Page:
Will The Telecommunicator Role Become More Like Air Traffic Control?

August 12, 2013

Todd Piett

I used to fly for a living.  In fact, I used to regularly land at the busiest airport in the world (surprise –it’s not Atlanta, Chicago or Dallas – it was actually an Army helicopter training facility in Alabama supporting thousands of take-offs and landings each day).  What always amazed me was the way the Air Traffic Controllers managed the huge volume of traffic.  They deftly jumped between hundreds of simultaneous pilots in various phases of flight (take-off, ground maneuvers, short final, leaving the airspace, etc.) without a hitch.  Whether it was a stressful emergency or simple tedious task, each interaction was professional and succinct.  As we look forward to NG9-1-1, the parallels between ATC and the role of a Telecommunicator are becoming increasingly evident. 

Today, we think of call taking and dispatching as two key functions in the PSAP but let’s consider how those functions will change with the advent of IP-enabled networks and the sophisticated rules-based routing and handling of an ever expanding list of emergency “call” types.  First, calls will no longer only be phone based conversations.  We focus a lot on Text-to-911 but NG9-1-1 networks will support a whole new set of communications on which we haven’t even scratched the surface – from instant messaging and social medial to automated sensors that could as easily be hooked to a wearable medical device as to a flood level monitor under a bridge. 

Emergency calls of the future will look a lot different than they do today.  Leaving aside the impact on protocols, let’s just consider how the actual communication flow will change.  For example, if a flood monitor triggers that it is exceeding a certain threshold what is the action taken in the PSAP?  Ideally nothing.  The first threshold is hopefully not set at a point where it is already an emergency requiring dispatch of EMS, Fire or Police.  Whether a public works group that controls the outflow rate at a dam, or a transportation department group that closes off roads that are in flood prone areas, the first “responders” in this model might not be wearing badges.  However, the role of “air traffic control” still exists.  Somewhere there must be a 24×7 escalation point that monitors situations as they transform from the mundane to the dangerous.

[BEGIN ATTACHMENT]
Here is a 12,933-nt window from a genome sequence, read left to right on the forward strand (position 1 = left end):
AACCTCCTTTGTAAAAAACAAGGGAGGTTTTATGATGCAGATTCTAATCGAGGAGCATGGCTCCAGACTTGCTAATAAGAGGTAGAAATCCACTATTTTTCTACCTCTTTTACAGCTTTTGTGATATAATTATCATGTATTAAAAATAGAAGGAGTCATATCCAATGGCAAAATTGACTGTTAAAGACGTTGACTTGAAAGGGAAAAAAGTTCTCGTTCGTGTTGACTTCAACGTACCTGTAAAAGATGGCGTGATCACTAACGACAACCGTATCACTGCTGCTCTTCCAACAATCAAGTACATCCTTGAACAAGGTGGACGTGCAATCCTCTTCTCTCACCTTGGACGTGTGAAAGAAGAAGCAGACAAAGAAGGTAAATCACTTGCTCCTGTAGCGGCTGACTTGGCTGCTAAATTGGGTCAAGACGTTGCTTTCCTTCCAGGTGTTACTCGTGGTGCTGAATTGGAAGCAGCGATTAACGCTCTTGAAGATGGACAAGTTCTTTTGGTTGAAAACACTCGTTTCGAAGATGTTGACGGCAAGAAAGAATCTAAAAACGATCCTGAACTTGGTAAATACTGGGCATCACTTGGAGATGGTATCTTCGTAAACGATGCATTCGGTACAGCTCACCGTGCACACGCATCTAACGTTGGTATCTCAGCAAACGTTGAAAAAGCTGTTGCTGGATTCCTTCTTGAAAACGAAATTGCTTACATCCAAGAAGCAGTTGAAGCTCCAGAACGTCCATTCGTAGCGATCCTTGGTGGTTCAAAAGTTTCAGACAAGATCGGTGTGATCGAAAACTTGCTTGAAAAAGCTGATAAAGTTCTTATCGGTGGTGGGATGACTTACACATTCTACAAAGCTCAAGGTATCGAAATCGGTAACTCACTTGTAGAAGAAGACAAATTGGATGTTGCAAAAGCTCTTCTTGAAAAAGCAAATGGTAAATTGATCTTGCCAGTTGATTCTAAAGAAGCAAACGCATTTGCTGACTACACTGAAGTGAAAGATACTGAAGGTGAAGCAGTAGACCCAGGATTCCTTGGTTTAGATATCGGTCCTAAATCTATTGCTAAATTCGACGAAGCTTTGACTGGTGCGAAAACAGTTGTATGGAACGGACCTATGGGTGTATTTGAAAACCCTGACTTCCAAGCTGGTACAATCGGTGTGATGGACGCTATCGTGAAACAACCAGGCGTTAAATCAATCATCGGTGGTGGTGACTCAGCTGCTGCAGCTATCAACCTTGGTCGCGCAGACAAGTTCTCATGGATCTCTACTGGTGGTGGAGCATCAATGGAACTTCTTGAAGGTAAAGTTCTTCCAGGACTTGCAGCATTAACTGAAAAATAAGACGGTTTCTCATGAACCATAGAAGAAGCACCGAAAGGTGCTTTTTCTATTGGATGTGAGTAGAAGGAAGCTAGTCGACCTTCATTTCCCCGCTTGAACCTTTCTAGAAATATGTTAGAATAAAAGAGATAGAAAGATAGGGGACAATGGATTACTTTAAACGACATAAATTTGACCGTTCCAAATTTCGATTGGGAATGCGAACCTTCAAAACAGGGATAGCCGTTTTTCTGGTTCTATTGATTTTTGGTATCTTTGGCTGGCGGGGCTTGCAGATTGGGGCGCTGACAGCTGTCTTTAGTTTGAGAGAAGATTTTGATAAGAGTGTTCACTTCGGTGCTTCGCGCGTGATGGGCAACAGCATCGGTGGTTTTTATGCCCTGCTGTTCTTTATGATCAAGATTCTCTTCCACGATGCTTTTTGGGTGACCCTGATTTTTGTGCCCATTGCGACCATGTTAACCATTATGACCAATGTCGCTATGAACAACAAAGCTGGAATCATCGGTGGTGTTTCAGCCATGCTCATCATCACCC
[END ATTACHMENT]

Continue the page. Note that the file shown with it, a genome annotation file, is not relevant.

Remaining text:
PSAPs are uniquely suited to this function.  PSAPs are staffed 24×7 with personnel that are trained to multi-task, understand protocols and following steps in a process, and are plugged into all the various agencies via redundant communications networks. In order to remain successful in the NG9-1-1 age, PSAPs will need to apply a model of ATC not only to the outputs (field responders) but also to manage the multiple sources of new inputs that will come into the center along with NG9-1-1. Right now, we essentially deal with two or three inputs: a 9-1-1 call (and a small number of TTY and video relay calls), maybe an alarm interface, and officer-initiated activity. With NG9-1-1 that will expand to text, photo/video, and sensor data of all types. The trick in NG9-1-1 will be providing the information necessary to provide the full picture to the telecommunicator without overwhelming with information that doesn’t require their immediate attention.

Enter the ATC console analogy.  Much the way an air traffic controller jumps between radios and focuses on different aircraft at different points depending on their specific point in time needs, telecommunicators will need tools that help them prioritize.  The 41st call about an accident on highway 95 should receive an automated response that alerts the caller that help is on the way but easily allows them to escalate to a human interaction if necessary.  Much the way the ATC systems only alert the controller when a plane deviates from its assigned altitude or is straying dangerously close to another aircraft, our telecommunication systems need to be smart enough to alert the telecommunicator when attention is warranted and then provide the information necessary to quickly determine a course of action. 

This is easier said than done, but we can learn a lot from other industries that have gone before us in forging a productive marriage between automation and human escalation, and its not just about technology and HMI (Human Machine Interface).  This evolution of the role has big implications for how we hire and train.  It’s an exciting time in our industry.  We have the opportunity to transform the effectiveness of public safety response and mold the telecommunicator profession!

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